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Electronic lock maker clashes with security firm over software flaws

Electronic lock maker clashes with security firm over software flaws

CyberLock said it wasn't given enough time before IOActive published a security advisory

A photo of the embedded microchip inside a CyberLock.

A photo of the embedded microchip inside a CyberLock.

The maker of a widely used electronic lock has taken issue with a security company's criticism of one of its flagship products.

IOActive, a Seattle-based security consultancy, published an advisory alleging several security flaws in electronic locks made by CyberLock, of Corvallis, Oregon.

CyberLock, which received advance notice of the problems from IOActive, contends it wasn't given enough time or information prior to IOActive's warning. Mike Davis, the IOActive researcher who found the problems, published two letters said to have been sent by CyberLock's lawyers to IOActive.

It remains unclear if CyberLock plans to file a lawsuit against IOActive. Neither company could be immediately reached late Tuesday.

Davis analyzed CyberLock's product, which blends a physical lock with electronic access controls. A CyberLock contains an embedded microchip that determines whether a special battery-powered key is authorized to open it. A key can be programmed to only open the lock between certain hours and can also be entirely revoked.

The locks are used by a number of large customers, including Amsterdam's public transportation system, Metro; New Zealand Post and Cleveland's Transit Authority, according to the company's website.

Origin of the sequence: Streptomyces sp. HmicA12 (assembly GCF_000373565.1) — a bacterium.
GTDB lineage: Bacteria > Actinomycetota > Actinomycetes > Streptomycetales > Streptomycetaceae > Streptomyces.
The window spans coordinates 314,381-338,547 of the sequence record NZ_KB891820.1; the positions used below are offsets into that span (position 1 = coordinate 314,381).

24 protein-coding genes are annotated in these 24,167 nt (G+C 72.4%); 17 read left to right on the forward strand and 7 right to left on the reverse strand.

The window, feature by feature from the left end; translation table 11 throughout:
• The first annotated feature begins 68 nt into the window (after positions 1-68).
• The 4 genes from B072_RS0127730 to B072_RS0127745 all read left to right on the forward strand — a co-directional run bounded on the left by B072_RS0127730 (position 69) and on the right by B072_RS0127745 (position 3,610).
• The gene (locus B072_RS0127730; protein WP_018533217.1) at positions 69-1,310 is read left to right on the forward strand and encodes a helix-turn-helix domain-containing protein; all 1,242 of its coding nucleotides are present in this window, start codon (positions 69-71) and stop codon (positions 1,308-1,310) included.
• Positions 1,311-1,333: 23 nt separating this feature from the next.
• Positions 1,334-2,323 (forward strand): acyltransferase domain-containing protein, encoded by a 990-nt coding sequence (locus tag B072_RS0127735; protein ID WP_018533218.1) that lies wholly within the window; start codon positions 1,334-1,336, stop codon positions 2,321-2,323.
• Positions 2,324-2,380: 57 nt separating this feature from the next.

IOActive's advisory said the company found a half-dozen problems with CyberLocks.

"After some reverse engineering, it appears that these devices are easily cloned, and new keys can be created from lost cylinders and keys regardless of the permissions granted to the key" Davis wrote. "Additionally, time-of-day restrictions are enforced by the key, not the cylinder, allowing an attacker access at any time regardless of the configuration."

IOActive found it could extract a key from the lock's firmware and create a cloned key by intercepting communications between a previously authorized key and a lock. The key is stored in clear text within a CyberLock, the company wrote.

In a letter dated Monday, CyberLock's attorney contended IOActive used sophisticated lab equipment and technical expertise that would not be available to the general public to arrive at its findings. CyberLock argued it might be easier just to drill the lock off the door or chop it down with an axe.

The company also contends it hasn't been give full technical information, and that IOActive proceeded to publish the advisory after giving its technical staff little notice.

IOActive's tactics -- to threaten disclosure unless technical staff is made available within a matter of days -- "is simply making this process more difficult for all of us," CyberLock's letter alleged.

Send news tips and comments to jeremy_kirk@idg.com. Follow me on Twitter: @jeremy_kirk


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Tags securityAccess control and authenticationIOActiveCyberLock

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